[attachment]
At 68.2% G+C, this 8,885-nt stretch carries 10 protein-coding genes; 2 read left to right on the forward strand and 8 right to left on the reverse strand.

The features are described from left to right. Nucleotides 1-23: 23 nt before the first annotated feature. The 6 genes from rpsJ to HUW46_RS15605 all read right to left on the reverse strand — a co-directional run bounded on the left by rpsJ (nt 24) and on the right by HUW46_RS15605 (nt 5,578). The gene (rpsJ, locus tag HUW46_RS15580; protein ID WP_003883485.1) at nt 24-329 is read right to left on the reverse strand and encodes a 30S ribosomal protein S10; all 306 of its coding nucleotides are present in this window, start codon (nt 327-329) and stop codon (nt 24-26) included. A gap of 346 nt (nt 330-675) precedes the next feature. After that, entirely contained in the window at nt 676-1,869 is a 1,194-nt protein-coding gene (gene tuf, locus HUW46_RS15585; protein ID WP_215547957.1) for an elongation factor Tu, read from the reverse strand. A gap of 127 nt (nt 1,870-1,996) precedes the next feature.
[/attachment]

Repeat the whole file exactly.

At 68.2% G+C, this 8,885-nt stretch carries 10 protein-coding genes; 2 read left to right on the forward strand and 8 right to left on the reverse strand.

The features are described from left to right. Nucleotides 1-23: 23 nt before the first annotated feature. The 6 genes from rpsJ to HUW46_RS15605 all read right to left on the reverse strand — a co-directional run bounded on the left by rpsJ (nt 24) and on the right by HUW46_RS15605 (nt 5,578). The gene (rpsJ, locus tag HUW46_RS15580; protein ID WP_003883485.1) at nt 24-329 is read right to left on the reverse strand and encodes a 30S ribosomal protein S10; all 306 of its coding nucleotides are present in this window, start codon (nt 327-329) and stop codon (nt 24-26) included. A gap of 346 nt (nt 330-675) precedes the next feature. After that, entirely contained in the window at nt 676-1,869 is a 1,194-nt protein-coding gene (gene tuf, locus HUW46_RS15585; protein ID WP_215547957.1) for an elongation factor Tu, read from the reverse strand. A gap of 127 nt (nt 1,870-1,996) precedes the next feature.